August 10th was the feast day of Saint Lawrence, the patron saint of librarians. He was a deacon who was said to have been roasted on a grill in the hope that he would reveal the names of the Christians on the list he kept as librarian and archivist of the early church. This was the original story, and pictures portrayed him with a book and the grill. However, more recent stories say he was probably beheaded, and that he kept the treasury of the church. As a librarian, I don't mind updated research, but I like the original story that he refused to reveal the names on the list.

Monday, August 01, 2005

Sweetwater Creek

I just reviewed Sweetwater Creek by Anne Rivers Siddons for, but it deserves a much longer review than I can do for that site. It's a wonderful book, with a protagonist you want to hold close to your heart, and hope Emily Parmeter has a happy life. Here's the review of

"Sweetwater Creek by Anne Rivers Siddons – Disfunctional families is a favorite motif of so many southern novels, and Siddons’ new book is no exception. Emily Parmeter is the young protagonist of this coming-of-age story. The book starts when Emily is eleven, and ends immediately after her thirteenth birthday, but in that time, she watches her family and her life change. At eleven, she has already faced the disappearance of her mother and the suicide death of her favorite brother. Her father and other brothers are only distant figures in her life. Her life revolves around her dog, Elvis, memories of her brother, and her life on Sweetwater Plantation in the South Carolina Lowcountry. She is unwilling to accepts the changes in her body and life until “the summer of Lulu Foxworth.” The troubled twenty-year-old brings a new knowledge to everyone on the plantation as she casts her spell over the Parmeter family, showing Emily’s father the potential for his dog business, showing Emily the potential of a polished life and education, and sharing her darkest secrets with Emily. Since Siddons tells Emily’s story through her eyes, the reader cares about the land and the plantation life, but most of all, the reader cares about this child who is forced to grow up too quickly."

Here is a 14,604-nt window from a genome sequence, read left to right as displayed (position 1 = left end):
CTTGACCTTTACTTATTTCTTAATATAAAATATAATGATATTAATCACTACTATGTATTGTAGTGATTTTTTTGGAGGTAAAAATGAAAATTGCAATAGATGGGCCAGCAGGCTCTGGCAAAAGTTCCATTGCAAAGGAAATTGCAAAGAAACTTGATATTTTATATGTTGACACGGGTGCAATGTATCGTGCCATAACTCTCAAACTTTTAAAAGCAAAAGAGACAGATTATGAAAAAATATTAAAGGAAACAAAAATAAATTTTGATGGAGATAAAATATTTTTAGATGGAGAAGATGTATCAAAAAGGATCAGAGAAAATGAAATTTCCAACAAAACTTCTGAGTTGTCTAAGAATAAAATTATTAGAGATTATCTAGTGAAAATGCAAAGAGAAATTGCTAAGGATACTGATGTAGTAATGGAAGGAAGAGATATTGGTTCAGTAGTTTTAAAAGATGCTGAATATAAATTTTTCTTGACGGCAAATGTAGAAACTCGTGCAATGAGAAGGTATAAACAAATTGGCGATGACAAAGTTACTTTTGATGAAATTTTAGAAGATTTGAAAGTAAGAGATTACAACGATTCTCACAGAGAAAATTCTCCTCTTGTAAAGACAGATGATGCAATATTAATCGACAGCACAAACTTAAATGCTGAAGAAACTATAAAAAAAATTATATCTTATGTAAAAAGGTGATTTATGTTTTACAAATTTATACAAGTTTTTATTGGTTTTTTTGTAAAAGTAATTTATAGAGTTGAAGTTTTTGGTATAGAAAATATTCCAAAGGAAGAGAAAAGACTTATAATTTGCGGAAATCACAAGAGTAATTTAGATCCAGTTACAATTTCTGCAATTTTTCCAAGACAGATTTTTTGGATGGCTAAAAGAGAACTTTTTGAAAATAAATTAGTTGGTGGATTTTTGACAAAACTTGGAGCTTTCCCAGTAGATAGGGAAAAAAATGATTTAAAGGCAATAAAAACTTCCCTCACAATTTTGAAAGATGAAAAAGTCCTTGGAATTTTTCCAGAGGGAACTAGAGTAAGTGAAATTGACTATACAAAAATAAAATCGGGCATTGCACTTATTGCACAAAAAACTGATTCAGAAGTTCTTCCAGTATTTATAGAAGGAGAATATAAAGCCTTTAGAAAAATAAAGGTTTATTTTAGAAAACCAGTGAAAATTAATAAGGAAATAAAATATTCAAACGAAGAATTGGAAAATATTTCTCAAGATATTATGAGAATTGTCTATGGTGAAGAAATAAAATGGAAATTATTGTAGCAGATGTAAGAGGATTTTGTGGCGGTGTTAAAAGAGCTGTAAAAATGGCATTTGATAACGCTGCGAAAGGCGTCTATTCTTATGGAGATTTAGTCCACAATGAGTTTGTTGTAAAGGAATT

What I didn't get a chance to say in a short review is that Siddons brings the Sweetwater Creek area to life through Emily's eyes. She has a love of the river and creek, and all the land around it, which gives her some of her strength. Towards the end of the book, she tells her father, "Do you remember that time you had to come get me at camp in the mountains, and everybody thought I was just homesick and being a baby? It wasn't that at all. It was that I just couldn't breathe away from saltwater, from the river and the creek. I still can't, really."

Emily will make it. She has her family, Elvis, Buddy, and the strength she draws from the land. Siddons has taken the motif of disfunctional family and southern love of their land, and made it her own.